- The Washington Times - Tuesday, December 18, 2001

ISLAMABAD, Pakistan Tribal leaders in Pakistan say their Afghan counterparts are expecting Osama bin Laden to arrive in the rugged Afghan border province of Paktia, the site of numerous al Qaeda training camps destroyed by U.S. bombers in 1998.
But bin Laden would likely be sold out "for a few pennies" if he tried to hide on the Pakistani side of the border, said Abdul Lateef Afridi, a tribal elder and now a prominent lawyer in Pakistan's border city of Peshawar.
Bin Laden and several hundred al Qaeda stalwarts have been rousted from their last refuge in the cave networks of Tora Bora and forced to flee into snow-covered peaks near the Pakistani border.
Media speculation on a possible destination has centered on the Pakistani side of the border an area with mountains even more rugged and inaccessible than Tora Bora and a population of local tribesmen known to be sympathetic to bin Laden.
But tribal elders in Pakistan say the terrorist kingpin would never find shelter in Pakistan, noting there are some 10,000 Pakistani soldiers camped along the border and that local public opinion has turned dramatically against bin Laden.
"The rebels know very well that in the tribal areas they would be sold for a few pennies," said Mr. Afridi, who represented the border area nearest Tora Bora in Pakistan's parliament before a military government took power.
"You don't need to spend $25 million. A few dollars is enough," said Mr. Afridi, referring to the reward being offered by the United States for information leading to bin Laden's capture, dead or alive.
Mr. Afridi, an elder in the Afridi tribe, said he has been in touch with people in the Afghan province of Paktia and they are anticipating bin Laden's arrival.
The area contains a number of al Qaeda training camps that were targeted by U.S. cruise missiles in retaliation for the 1998 bombings of U.S. embassies in Kenya and Tanzania that killed more than 200 people.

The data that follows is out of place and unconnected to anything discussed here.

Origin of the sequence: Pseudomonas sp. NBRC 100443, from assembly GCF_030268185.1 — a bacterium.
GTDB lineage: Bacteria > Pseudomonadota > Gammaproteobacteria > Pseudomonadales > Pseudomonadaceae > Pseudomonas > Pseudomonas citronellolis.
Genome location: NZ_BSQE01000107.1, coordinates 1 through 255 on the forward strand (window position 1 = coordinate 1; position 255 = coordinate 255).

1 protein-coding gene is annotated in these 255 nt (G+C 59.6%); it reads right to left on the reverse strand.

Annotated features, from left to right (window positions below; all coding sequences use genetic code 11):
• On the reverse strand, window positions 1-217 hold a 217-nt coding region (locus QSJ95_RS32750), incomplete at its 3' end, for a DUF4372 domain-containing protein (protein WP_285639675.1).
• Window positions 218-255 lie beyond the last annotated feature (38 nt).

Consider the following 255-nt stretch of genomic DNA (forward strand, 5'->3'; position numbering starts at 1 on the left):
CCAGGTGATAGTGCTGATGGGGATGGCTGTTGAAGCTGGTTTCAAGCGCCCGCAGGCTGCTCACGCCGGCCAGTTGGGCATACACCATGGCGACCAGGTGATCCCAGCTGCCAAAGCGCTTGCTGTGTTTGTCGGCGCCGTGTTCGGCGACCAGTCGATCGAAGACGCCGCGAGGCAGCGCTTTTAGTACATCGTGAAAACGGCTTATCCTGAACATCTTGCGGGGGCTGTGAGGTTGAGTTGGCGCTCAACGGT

Moreover, Paktia is one of the few areas where the Taliban militia retains some influence.
"In the beginning everyone was with the Taliban, but now [Mullah] Omar and Osama bin Laden have disappeared, and we know something is wrong. They were just using the name of Islam," said Munsif Ali Khan, another Afridi elder.
Taliban supreme leader Mullah Mohammed Omar is believed to have fled from the southern city of Kandahar toward the Pakistani border, a direction that could just as easily take him to Paktia province.
Sheraz Khan, another elder in the Afridi tribe, said people in the area have been suspicious of Mullah Omar since shortly after the September 11 attacks when he ignored the advice of Afghan clerics that bin Laden be asked to leave the country.
"After that, there was a meeting of tribal elders in Kyber Agency," he said, referring to the tribal district south of Tora Bora in Pakistan.
"We sent a message to Mullah Omar, saying, 'You are free to do what you like in your own country, but we will never permit this in our country.' After that, we did not support him."
Secretary of State Colin L. Powell said on Sunday he did not know whether bin Laden is still in Afghanistan.
But he added: "We will get bin Laden.
"Whether it's today, tomorrow, a year from now, two years from now, the president has made it clear that we will not rest until he is brought to justice or justice brought to him."

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